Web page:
Opposition to a proposed petrochemical complex near Prince George, British Columbia, continues to build, with locals fearing environmental harms and environmental experts asking how such a project could proceed with the global climate on red alert.
A council meeting in B.C.’s largest northern city grew heated last week as residents expressed “fierce criticism” about the C$5.6-billion petrochemical complex that Calgary-based West Coast Olefins (WCO) hopes to build outside of town, reports CBC News.
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Among attendees were members of a grassroots organization called Grasslands Not Gas Lands, which has collected 1,500 signatures to date on its petition calling for a “holistic review” of the project that would include public hearings. Organization members who spoke at the meeting included retired pediatrician Marie Hay, who warned of the well-documented public health impacts of the petrochemical industry, and Gary Woods, a farmer who expressed fears that he will have difficulty selling hay and beef produced less than one kilometre downwind of a gas plant.
“The proposed industrial zone just outside Prince George is set to include include natural gas liquids (NGL) extraction and separation plants, an ethylene plant, as well as a third-party-owned polyethylene plant, which would make plastics for Asian markets,” CBC writes. The Prince George Citizen reports that the ethylene plant alone would produce a whopping one million tonnes of product per year.
Alongside this informed resistance at the city council meeting were anxious calls for more detail. “We haven’t really received much information from WCO on the status of this project,” said Prince George Councillor Cori Ramsay. “The community is desperate for more.”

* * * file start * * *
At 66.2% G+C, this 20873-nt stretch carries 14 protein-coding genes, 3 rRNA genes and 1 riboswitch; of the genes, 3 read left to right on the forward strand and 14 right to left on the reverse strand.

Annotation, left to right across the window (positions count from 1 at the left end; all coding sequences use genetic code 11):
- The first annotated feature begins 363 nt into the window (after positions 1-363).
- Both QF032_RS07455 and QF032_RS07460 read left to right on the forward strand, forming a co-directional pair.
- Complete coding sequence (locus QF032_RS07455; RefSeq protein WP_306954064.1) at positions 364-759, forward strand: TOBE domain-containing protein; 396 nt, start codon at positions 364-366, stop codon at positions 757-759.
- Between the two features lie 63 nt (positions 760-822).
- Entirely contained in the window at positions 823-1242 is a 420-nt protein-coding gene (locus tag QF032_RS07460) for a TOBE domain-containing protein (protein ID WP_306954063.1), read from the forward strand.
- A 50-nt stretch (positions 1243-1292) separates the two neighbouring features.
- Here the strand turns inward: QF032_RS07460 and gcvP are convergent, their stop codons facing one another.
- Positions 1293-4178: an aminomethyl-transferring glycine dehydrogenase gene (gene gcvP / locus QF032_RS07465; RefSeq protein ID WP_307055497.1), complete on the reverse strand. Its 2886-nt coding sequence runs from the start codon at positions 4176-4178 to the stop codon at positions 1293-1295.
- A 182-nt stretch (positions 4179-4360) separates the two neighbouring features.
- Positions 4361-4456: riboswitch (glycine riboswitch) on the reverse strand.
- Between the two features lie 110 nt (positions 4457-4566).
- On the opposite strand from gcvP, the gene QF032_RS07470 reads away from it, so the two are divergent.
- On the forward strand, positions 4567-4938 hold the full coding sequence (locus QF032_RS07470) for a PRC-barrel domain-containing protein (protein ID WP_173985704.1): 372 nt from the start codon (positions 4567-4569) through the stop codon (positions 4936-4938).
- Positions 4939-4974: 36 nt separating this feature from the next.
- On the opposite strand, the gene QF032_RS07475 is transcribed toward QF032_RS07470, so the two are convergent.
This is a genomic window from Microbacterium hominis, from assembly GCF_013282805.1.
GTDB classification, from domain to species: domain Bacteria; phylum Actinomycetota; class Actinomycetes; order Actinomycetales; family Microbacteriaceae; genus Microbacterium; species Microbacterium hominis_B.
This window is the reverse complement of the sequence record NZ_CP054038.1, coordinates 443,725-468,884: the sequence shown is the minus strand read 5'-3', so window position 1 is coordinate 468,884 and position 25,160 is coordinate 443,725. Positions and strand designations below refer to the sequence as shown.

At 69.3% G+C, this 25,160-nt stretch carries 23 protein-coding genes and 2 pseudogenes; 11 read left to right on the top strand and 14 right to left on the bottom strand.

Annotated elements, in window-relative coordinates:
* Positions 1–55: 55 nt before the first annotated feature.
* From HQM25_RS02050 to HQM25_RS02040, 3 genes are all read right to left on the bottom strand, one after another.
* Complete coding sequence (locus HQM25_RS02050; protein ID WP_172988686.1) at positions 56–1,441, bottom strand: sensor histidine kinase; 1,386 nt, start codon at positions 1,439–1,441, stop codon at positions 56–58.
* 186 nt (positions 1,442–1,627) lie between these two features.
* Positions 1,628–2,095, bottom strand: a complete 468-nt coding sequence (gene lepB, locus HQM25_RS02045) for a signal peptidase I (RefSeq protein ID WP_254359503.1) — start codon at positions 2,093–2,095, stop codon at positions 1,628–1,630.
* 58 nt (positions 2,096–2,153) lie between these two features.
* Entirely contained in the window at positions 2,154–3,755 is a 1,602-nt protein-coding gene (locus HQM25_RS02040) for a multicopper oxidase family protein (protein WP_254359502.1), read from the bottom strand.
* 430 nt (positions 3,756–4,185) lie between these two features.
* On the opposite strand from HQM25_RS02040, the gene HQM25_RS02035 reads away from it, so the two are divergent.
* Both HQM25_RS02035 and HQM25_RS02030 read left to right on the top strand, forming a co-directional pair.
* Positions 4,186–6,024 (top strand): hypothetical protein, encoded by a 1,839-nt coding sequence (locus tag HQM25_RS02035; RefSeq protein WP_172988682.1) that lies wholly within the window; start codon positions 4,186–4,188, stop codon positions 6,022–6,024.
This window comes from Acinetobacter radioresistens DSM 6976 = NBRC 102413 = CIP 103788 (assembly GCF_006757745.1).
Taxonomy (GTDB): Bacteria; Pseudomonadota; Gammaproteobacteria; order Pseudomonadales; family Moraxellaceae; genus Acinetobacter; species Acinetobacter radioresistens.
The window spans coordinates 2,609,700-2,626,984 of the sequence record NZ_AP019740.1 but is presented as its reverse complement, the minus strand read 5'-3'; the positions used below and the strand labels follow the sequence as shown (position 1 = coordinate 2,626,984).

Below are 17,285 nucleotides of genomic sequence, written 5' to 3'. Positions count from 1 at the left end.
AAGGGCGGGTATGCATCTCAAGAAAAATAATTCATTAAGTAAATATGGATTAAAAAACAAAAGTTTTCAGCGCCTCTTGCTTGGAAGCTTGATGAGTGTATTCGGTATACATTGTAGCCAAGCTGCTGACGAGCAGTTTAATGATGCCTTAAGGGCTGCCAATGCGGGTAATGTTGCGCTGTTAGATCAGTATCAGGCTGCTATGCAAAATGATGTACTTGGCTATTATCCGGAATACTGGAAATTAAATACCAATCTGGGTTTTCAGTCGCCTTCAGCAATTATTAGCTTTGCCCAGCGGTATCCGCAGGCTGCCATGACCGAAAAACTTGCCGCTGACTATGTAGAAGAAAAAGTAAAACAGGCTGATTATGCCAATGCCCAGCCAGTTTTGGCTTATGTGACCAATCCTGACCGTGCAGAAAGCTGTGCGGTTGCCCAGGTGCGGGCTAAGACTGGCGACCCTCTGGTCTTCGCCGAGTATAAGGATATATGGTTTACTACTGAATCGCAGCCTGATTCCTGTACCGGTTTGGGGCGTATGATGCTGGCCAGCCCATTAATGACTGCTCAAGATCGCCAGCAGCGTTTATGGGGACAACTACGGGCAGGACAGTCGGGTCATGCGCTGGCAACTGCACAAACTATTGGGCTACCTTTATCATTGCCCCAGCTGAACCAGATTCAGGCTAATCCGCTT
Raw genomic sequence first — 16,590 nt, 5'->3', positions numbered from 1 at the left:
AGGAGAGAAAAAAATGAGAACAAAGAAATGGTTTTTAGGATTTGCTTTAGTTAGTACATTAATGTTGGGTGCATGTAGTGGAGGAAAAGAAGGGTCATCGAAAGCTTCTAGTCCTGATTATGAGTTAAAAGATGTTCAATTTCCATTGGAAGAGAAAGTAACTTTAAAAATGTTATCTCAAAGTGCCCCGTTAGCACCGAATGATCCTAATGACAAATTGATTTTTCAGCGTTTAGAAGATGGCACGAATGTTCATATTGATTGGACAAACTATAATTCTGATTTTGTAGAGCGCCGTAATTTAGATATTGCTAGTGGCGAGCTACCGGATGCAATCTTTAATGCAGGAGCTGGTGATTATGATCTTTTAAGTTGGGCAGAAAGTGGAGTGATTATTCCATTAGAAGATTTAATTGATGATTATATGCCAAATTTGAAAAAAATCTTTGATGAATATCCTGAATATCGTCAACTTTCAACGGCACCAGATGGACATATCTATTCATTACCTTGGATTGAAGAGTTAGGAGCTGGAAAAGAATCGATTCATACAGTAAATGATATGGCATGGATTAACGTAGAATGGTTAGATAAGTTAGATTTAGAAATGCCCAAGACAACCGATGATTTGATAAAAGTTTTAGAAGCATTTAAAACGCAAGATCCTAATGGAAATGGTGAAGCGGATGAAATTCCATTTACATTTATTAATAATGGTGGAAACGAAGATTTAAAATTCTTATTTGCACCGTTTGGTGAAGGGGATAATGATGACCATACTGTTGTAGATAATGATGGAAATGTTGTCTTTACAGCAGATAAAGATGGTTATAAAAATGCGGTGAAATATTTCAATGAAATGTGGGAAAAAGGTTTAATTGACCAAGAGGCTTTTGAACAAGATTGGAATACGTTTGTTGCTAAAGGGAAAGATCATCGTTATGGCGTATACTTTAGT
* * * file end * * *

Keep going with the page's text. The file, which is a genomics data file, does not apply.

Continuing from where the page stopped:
She added: “It seems there’s really a lot of confusion over what is and isn’t happening with the project, what is and isn’t being zoned.”
An earlier CBC report says WCO itself “has been quietly forging ahead with their plans” for the complex, crafting “proposals for review by the BC Oil and Gas Commission and the environmental assessment process.” The company is aiming for a final go/no-go decision on its investment in the complex by 2022, stating that the environmental assessment “is in the early stages of determining the scope of information the company will be required to provide.”
The University of Victoria Environmental Law Centre has already called on the B.C. government to launch an independent review of the proposed complex on grounds that it poses “profound risks to the global environment.” Citizen group Too Close 2 Home has noted that “the assessments currently under way will not account for the cumulative or long-term impacts of all three facilities,” adds CBC. Those impacts include entrenching petrochemical demand in an age of climate crisis, further polluting local air and waterways already under considerable environmental stress, and undermining social well-being (including the safety of Indigenous women and girls) with the work camps that will attend the project.
CBC says the Lheidli T’enneh First Nation, upon whose unceded territory WCO is proposing to build its complex, has also expressed unequivocal resistance to the project. “I want the federal government, the B.C. government, and our local government partners to be clear in our position,” Chief Dolleen Logan declared in an August release. West Coast Olefins “is not welcome in our territory and on our unceded ancestral lands.”
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